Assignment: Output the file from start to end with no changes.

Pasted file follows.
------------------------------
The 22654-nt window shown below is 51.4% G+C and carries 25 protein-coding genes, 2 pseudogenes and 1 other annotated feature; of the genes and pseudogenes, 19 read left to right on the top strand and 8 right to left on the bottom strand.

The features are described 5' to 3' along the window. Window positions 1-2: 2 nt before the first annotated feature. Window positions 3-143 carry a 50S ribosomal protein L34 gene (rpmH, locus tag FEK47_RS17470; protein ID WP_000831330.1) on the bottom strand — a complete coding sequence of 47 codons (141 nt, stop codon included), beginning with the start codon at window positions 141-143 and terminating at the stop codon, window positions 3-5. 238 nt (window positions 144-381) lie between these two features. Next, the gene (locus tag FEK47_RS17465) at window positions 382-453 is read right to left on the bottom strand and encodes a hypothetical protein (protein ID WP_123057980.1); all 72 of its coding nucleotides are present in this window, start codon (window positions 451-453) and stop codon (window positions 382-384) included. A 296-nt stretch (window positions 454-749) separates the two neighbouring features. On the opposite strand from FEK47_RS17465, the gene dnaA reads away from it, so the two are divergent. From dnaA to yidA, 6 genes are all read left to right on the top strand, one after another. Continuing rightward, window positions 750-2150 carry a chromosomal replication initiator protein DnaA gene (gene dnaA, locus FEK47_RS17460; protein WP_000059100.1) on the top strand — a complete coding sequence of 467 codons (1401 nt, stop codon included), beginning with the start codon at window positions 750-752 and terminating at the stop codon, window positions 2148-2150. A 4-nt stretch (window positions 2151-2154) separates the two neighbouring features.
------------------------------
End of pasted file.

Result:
The 22654-nt window shown below is 51.4% G+C and carries 25 protein-coding genes, 2 pseudogenes and 1 other annotated feature; of the genes and pseudogenes, 19 read left to right on the top strand and 8 right to left on the bottom strand.

The features are described 5' to 3' along the window. Window positions 1-2: 2 nt before the first annotated feature. Window positions 3-143 carry a 50S ribosomal protein L34 gene (rpmH, locus tag FEK47_RS17470; protein ID WP_000831330.1) on the bottom strand — a complete coding sequence of 47 codons (141 nt, stop codon included), beginning with the start codon at window positions 141-143 and terminating at the stop codon, window positions 3-5. 238 nt (window positions 144-381) lie between these two features. Next, the gene (locus tag FEK47_RS17465) at window positions 382-453 is read right to left on the bottom strand and encodes a hypothetical protein (protein ID WP_123057980.1); all 72 of its coding nucleotides are present in this window, start codon (window positions 451-453) and stop codon (window positions 382-384) included. A 296-nt stretch (window positions 454-749) separates the two neighbouring features. On the opposite strand from FEK47_RS17465, the gene dnaA reads away from it, so the two are divergent. From dnaA to yidA, 6 genes are all read left to right on the top strand, one after another. Continuing rightward, window positions 750-2150 carry a chromosomal replication initiator protein DnaA gene (gene dnaA, locus FEK47_RS17460; protein WP_000059100.1) on the top strand — a complete coding sequence of 467 codons (1401 nt, stop codon included), beginning with the start codon at window positions 750-752 and terminating at the stop codon, window positions 2148-2150. A 4-nt stretch (window positions 2151-2154) separates the two neighbouring features.